FGF3 expression was induced with a heat shock by incubating the 11 hpf embryos for 30 min at 39 degrees. For this purpose, the Tg(hsp70:fgf3) line was used. The embryos were injected at 1 cell stage with memb-GFP. (A) Note that the anterior region folds before the posterior one, which remains incompletely folded at late stages (20hf). Arrowhead: a deformation of the lumen can be observed in the posterior region of the vesicle, which is found only anteriorly in wild type embryos and associated to the unfolded tissue. (B) Detail of the posterior unfolded tissue.

https://doi.org/10.7554/eLife.25543.033

4) In the Results section the argument claiming that small differences in the cell number but large differences in the mitotic event found in the neurogenic domain suggests an increase in proliferative activity is unclear. A high mitotic event should result in an increase in cell number at a later time point, at the least, or the moderate increase in cell number is due to neuroblast delamination.

We already explained this argument in the previous answer to the reviewers, we now explain it again using a scheme (Author response image 8). We propose in the manuscript that the option 2 is occurring: the neurogenic domain presents an increased number of mitosis because the proliferative activity is increased in the region, and not only because the domain has more cells. In this sentence, we only discussed about the influence of cell number on the number of mitosis because this is what allowed us to speculate about a putative stimulation of mitosis specifically in this region. However, as the editor mentioned, the opposite logic could be applied, and thus is possible to analyze the influence of mitosis in the final cell number. In this case, it is clear that before delamination begins to contribute significantly (from 19 hpf), if cell death or cell movement are not playing a role, more mitosis should increase more the number of cells. We did not discuss this because it was not relevant for our analysis.

Author response image 8
Options 1 and 2 are two different situations that can be underlying the measurements of cell number and cell division.

A and B are the two regions of tissue to be compared. The circles are cells; the green circles indicate mitotic cells. In option 1, the tissue A has much less number of cells and mitosis than tissue B, but the proliferation rate (mitotic index, the probability of a cell to divide) is not different between the two tissues. In this case, the reduction in mitosis in A is just a consequence of a reduced number of cells in this tissue. In option 2, the tissue A has a few less cells than tissue B but much less mitotic events. Thus, A and B present a big difference in proliferation rate. It is possible to think that some signal stimulate proliferation in B. The observed difference in the number of mitosis is not a simple consequence of a different number of cells in the tissue, but of a different proliferative activity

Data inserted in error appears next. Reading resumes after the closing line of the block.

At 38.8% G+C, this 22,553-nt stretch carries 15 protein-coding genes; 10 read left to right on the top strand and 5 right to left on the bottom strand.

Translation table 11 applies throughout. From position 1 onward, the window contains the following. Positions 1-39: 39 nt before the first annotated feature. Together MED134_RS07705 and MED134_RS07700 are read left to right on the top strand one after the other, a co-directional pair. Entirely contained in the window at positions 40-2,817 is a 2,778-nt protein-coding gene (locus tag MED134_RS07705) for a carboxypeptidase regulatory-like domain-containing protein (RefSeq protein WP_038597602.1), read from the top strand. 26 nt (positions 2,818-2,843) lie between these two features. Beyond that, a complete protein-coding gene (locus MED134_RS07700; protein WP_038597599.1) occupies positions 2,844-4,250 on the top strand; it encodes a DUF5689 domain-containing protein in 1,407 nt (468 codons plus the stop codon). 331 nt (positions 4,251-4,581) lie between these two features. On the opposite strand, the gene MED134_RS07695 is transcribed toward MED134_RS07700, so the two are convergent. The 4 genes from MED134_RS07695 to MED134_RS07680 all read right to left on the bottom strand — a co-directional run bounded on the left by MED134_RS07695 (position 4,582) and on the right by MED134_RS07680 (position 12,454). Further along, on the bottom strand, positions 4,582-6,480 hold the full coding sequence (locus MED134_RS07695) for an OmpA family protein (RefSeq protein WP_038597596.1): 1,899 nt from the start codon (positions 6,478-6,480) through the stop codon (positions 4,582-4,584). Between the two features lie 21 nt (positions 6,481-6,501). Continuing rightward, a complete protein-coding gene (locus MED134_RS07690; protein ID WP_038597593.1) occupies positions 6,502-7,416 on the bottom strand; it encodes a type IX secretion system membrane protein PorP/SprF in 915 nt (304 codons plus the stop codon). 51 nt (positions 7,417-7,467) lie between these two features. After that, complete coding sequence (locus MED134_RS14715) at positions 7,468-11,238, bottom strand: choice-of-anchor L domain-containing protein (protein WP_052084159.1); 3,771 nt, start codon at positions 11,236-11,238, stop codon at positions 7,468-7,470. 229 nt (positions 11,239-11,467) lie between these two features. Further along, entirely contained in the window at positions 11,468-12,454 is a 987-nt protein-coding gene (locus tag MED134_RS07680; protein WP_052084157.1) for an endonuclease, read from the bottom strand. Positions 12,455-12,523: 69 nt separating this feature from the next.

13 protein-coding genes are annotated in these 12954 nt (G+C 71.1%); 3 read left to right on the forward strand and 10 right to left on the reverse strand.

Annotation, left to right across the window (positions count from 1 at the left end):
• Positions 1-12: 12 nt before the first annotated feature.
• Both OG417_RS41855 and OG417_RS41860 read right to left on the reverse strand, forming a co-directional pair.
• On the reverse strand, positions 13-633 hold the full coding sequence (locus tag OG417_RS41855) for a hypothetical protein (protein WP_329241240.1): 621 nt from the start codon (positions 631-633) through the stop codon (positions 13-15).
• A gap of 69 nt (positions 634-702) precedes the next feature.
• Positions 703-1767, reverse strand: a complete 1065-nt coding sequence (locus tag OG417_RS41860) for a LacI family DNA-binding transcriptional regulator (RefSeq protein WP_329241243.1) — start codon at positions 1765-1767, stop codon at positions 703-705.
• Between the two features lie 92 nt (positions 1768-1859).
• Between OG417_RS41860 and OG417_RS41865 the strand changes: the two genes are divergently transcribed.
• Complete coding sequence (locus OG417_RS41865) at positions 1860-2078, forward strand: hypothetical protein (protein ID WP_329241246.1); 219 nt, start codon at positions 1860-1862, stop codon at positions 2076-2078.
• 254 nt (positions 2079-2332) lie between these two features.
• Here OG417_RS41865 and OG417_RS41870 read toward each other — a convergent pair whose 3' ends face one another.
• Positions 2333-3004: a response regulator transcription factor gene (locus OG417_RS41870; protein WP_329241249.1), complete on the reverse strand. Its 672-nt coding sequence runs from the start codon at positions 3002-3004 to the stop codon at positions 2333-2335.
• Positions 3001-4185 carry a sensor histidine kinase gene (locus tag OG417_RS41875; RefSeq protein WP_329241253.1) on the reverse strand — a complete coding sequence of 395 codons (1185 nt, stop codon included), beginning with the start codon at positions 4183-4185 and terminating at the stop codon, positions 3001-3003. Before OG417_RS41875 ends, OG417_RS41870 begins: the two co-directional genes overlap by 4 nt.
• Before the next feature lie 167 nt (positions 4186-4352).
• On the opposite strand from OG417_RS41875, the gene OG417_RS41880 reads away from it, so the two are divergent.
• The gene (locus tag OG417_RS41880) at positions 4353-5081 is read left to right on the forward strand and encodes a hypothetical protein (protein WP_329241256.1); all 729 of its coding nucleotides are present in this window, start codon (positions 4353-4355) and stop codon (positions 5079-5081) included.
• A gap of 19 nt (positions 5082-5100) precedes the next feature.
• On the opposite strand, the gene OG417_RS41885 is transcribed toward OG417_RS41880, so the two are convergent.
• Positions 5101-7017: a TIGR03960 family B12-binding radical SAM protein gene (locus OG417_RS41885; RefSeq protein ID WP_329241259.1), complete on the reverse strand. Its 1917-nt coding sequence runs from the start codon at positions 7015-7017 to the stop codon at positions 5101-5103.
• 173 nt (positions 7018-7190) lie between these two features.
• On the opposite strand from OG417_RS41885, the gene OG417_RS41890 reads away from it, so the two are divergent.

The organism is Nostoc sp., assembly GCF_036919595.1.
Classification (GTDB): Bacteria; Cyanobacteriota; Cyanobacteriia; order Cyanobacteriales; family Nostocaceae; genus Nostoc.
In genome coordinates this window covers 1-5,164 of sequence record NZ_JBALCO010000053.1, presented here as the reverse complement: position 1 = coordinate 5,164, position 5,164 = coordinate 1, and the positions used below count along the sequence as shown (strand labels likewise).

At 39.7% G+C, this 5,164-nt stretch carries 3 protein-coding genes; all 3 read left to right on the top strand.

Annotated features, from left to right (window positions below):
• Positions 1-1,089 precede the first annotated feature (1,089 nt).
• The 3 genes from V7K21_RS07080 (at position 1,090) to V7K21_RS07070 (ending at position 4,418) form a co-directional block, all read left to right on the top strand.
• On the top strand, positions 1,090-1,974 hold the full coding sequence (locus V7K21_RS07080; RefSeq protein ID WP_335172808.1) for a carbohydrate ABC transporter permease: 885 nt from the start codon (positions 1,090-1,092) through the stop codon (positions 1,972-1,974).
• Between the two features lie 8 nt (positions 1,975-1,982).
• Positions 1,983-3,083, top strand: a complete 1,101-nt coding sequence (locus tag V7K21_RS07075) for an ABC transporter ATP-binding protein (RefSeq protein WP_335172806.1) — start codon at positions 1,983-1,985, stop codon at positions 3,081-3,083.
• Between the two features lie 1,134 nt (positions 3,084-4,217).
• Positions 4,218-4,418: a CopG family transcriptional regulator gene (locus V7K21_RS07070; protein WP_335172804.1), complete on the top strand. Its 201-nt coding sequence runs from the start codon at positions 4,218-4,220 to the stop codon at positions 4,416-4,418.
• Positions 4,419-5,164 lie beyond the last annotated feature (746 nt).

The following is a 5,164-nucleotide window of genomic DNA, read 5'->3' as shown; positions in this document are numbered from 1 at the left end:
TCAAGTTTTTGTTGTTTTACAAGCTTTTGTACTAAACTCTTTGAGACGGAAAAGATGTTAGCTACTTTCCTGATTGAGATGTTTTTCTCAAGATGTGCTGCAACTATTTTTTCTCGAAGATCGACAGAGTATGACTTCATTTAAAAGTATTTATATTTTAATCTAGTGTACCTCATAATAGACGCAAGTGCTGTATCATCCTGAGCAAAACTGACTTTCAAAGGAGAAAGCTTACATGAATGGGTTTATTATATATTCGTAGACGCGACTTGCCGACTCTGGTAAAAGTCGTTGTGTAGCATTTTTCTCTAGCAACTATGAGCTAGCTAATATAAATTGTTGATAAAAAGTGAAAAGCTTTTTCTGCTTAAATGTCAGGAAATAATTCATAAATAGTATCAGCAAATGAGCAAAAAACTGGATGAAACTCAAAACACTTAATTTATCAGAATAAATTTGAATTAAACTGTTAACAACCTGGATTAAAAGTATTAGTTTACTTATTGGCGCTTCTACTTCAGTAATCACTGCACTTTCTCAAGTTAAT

https://doi.org/10.7554/eLife.25543.034

5) The authors cited a reference by Raible's lab in regards to ngn1 gene expression in the pioneer cells. The ngn1 expression in Figure 2 of Raible's paper is later than the onset of pioneer cells ingressing the otic epithelium described here. It may be a good idea to determine whether ngn1 transcripts are detected in the pioneer cells. It will complement the functional study of ngn1 suggested above.

In the Raible´s paper, they showed neurog1 expression anterior to the placode in the region of the pioneer cells at 14 hpf, before these cells have ingressed in the otic placode. To confirm these results, we have analyzed neurog1 expression by in situ hybridization at 13 and 14 hpf in the otic placode and its anterior region (we now added these figures to Figure 2—figure supplement 1, panel A). We observed neurog1+ cells anterior to the otic placode, in the same region that the DsRed+ pioneer cells are located.

6) The illustration in Figure 4I is not helpful to describe all the scenarios that the authors are considering. At least, the authors should describe/cite Figure 4 Iii in the text. The text in the legend also needs clarification.

We now added the citation to the Figure 4Iii in the new version of the manuscript. We corrected the mistake in the text and it now it states “However, Figure 4J shows that neurog1+Hi cells” instead of “Figure 4I”.

7) The summary diagram in Figure 5L is misleading and does not serve the manuscript. The summary diagram implies that FGF signaling is required for cell ingression, but according to the authors, FGF signaling mediates cell ingression indirectly by delaying epithelial barrier formation.

Our photoconversion experiments performed with the dnfgfr1 and SU5402, show that FGF signaling is required for cell ingression. If this pathway acts directly or indirectly is not mentioned in the manuscript, therefore cannot be a misleading of the figure. Specifically, in the figure only an arrow is depicted, and nothing is claimed about the effect being direct or indirect. Arrows in diagrams not always depicts direct effects. With the arrow we depict the effect of FGF on cell ingression. Importantly, for the cells to ingress, different events have to occur, including an epithelium that “allows” the addition of cells, and cells that are “able” to incorporate in the tissue. We showed that the FGF signaling is regulating the capacity of the epithelium to allow cells be incorporated, and thus is affecting ingression directly. Independently of all the affected events that interfere with ingression, the outcome of our experiment is the process of cell ingression, which is what the arrows wants to represent and what is explained in the text.